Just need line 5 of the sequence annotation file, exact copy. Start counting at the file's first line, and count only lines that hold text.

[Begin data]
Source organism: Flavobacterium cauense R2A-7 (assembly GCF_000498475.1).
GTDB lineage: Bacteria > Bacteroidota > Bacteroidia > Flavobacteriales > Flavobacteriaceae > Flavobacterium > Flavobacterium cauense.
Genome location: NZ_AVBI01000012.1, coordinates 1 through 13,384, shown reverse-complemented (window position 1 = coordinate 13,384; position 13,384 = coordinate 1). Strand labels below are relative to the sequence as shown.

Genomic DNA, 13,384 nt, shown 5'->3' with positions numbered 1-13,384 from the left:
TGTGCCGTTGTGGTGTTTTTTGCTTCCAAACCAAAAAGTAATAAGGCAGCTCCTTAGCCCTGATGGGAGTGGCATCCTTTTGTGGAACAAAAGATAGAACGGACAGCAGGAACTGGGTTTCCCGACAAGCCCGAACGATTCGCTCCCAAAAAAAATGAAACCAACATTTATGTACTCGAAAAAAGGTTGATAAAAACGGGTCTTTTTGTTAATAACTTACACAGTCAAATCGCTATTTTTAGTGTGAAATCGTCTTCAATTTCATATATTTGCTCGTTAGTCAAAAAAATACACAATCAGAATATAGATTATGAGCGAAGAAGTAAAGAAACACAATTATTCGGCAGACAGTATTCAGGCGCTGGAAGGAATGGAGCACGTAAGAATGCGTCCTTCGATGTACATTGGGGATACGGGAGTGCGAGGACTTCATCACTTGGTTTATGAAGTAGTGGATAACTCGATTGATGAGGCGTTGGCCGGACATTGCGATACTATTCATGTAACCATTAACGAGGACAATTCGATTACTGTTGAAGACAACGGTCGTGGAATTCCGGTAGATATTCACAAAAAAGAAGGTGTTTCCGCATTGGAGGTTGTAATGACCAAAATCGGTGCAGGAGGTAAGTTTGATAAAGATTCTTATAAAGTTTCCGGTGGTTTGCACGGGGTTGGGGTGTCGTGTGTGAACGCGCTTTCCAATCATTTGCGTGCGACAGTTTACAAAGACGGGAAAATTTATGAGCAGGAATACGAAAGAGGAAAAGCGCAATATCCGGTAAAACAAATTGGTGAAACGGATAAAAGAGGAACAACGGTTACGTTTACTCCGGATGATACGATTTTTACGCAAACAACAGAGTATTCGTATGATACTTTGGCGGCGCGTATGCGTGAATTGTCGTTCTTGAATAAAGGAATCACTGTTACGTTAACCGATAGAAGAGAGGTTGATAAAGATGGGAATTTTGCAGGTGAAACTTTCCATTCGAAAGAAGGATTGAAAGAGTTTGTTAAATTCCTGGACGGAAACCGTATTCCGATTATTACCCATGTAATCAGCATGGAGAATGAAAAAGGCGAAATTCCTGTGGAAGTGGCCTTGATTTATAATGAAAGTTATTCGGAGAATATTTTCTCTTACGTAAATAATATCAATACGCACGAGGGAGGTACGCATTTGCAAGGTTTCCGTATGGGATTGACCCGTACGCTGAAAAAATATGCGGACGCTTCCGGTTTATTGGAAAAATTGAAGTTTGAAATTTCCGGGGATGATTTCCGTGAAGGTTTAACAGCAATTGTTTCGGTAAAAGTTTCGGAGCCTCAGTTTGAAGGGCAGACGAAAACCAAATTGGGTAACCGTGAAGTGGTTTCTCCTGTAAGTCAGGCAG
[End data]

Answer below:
TGTGCCGTTGTGGTGTTTTTTGCTTCCAAACCAAAAAGTAATAAGGCAGCTCCTTAGCCCTGATGGGAGTGGCATCCTTTTGTGGAACAAAAGATAGAACGGACAGCAGGAACTGGGTTTCCCGACAAGCCCGAACGATTCGCTCCCAAAAAAAATGAAACCAACATTTATGTACTCGAAAAAAGGTTGATAAAAACGGGTCTTTTTGTTAATAACTTACACAGTCAAATCGCTATTTTTAGTGTGAAATCGTCTTCAATTTCATATATTTGCTCGTTAGTCAAAAAAATACACAATCAGAATATAGATTATGAGCGAAGAAGTAAAGAAACACAATTATTCGGCAGACAGTATTCAGGCGCTGGAAGGAATGGAGCACGTAAGAATGCGTCCTTCGATGTACATTGGGGATACGGGAGTGCGAGGACTTCATCACTTGGTTTATGAAGTAGTGGATAACTCGATTGATGAGGCGTTGGCCGGACATTGCGATACTATTCATGTAACCATTAACGAGGACAATTCGATTACTGTTGAAGACAACGGTCGTGGAATTCCGGTAGATATTCACAAAAAAGAAGGTGTTTCCGCATTGGAGGTTGTAATGACCAAAATCGGTGCAGGAGGTAAGTTTGATAAAGATTCTTATAAAGTTTCCGGTGGTTTGCACGGGGTTGGGGTGTCGTGTGTGAACGCGCTTTCCAATCATTTGCGTGCGACAGTTTACAAAGACGGGAAAATTTATGAGCAGGAATACGAAAGAGGAAAAGCGCAATATCCGGTAAAACAAATTGGTGAAACGGATAAAAGAGGAACAACGGTTACGTTTACTCCGGATGATACGATTTTTACGCAAACAACAGAGTATTCGTATGATACTTTGGCGGCGCGTATGCGTGAATTGTCGTTCTTGAATAAAGGAATCACTGTTACGTTAACCGATAGAAGAGAGGTTGATAAAGATGGGAATTTTGCAGGTGAAACTTTCCATTCGAAAGAAGGATTGAAAGAGTTTGTTAAATTCCTGGACGGAAACCGTATTCCGATTATTACCCATGTAATCAGCATGGAGAATGAAAAAGGCGAAATTCCTGTGGAAGTGGCCTTGATTTATAATGAAAGTTATTCGGAGAATATTTTCTCTTACGTAAATAATATCAATACGCACGAGGGAGGTACGCATTTGCAAGGTTTCCGTATGGGATTGACCCGTACGCTGAAAAAATATGCGGACGCTTCCGGTTTATTGGAAAAATTGAAGTTTGAAATTTCCGGGGATGATTTCCGTGAAGGTTTAACAGCAATTGTTTCGGTAAAAGTTTCGGAGCCTCAGTTTGAAGGGCAGACGAAAACCAAATTGGGTAACCGTGAAGTGGTTTCTCCTGTAAGTCAGGCAG